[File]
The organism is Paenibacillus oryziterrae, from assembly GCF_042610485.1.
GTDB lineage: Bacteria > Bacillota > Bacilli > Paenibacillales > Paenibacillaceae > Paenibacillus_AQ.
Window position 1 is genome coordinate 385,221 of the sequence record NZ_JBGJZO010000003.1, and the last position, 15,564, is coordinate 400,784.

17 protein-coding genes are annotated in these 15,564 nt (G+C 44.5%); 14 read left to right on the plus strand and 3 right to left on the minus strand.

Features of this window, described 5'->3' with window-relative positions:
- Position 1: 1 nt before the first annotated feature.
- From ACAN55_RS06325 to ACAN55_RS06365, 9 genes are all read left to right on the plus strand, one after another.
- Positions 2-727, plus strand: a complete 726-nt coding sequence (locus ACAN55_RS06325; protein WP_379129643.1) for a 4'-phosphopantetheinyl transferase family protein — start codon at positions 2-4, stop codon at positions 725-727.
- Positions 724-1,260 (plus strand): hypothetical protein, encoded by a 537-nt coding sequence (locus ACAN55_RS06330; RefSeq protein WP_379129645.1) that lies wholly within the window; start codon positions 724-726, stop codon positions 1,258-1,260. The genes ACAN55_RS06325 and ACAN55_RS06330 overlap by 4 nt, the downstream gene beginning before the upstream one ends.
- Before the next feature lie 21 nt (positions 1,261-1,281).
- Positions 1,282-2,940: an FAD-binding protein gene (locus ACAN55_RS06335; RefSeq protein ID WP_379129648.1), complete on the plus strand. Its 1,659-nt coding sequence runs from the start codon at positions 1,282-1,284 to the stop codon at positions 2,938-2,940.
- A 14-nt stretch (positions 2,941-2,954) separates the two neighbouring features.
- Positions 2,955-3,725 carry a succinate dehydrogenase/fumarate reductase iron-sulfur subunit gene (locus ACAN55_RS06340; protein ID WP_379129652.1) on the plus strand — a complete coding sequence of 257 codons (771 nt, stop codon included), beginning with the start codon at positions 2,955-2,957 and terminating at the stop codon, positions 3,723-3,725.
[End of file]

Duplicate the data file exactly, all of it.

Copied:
The organism is Paenibacillus oryziterrae, from assembly GCF_042610485.1.
GTDB lineage: Bacteria > Bacillota > Bacilli > Paenibacillales > Paenibacillaceae > Paenibacillus_AQ.
Window position 1 is genome coordinate 385,221 of the sequence record NZ_JBGJZO010000003.1, and the last position, 15,564, is coordinate 400,784.

17 protein-coding genes are annotated in these 15,564 nt (G+C 44.5%); 14 read left to right on the plus strand and 3 right to left on the minus strand.

Features of this window, described 5'->3' with window-relative positions:
- Position 1: 1 nt before the first annotated feature.
- From ACAN55_RS06325 to ACAN55_RS06365, 9 genes are all read left to right on the plus strand, one after another.
- Positions 2-727, plus strand: a complete 726-nt coding sequence (locus ACAN55_RS06325; protein WP_379129643.1) for a 4'-phosphopantetheinyl transferase family protein — start codon at positions 2-4, stop codon at positions 725-727.
- Positions 724-1,260 (plus strand): hypothetical protein, encoded by a 537-nt coding sequence (locus ACAN55_RS06330; RefSeq protein WP_379129645.1) that lies wholly within the window; start codon positions 724-726, stop codon positions 1,258-1,260. The genes ACAN55_RS06325 and ACAN55_RS06330 overlap by 4 nt, the downstream gene beginning before the upstream one ends.
- Before the next feature lie 21 nt (positions 1,261-1,281).
- Positions 1,282-2,940: an FAD-binding protein gene (locus ACAN55_RS06335; RefSeq protein ID WP_379129648.1), complete on the plus strand. Its 1,659-nt coding sequence runs from the start codon at positions 1,282-1,284 to the stop codon at positions 2,938-2,940.
- A 14-nt stretch (positions 2,941-2,954) separates the two neighbouring features.
- Positions 2,955-3,725 carry a succinate dehydrogenase/fumarate reductase iron-sulfur subunit gene (locus ACAN55_RS06340; protein ID WP_379129652.1) on the plus strand — a complete coding sequence of 257 codons (771 nt, stop codon included), beginning with the start codon at positions 2,955-2,957 and terminating at the stop codon, positions 3,723-3,725.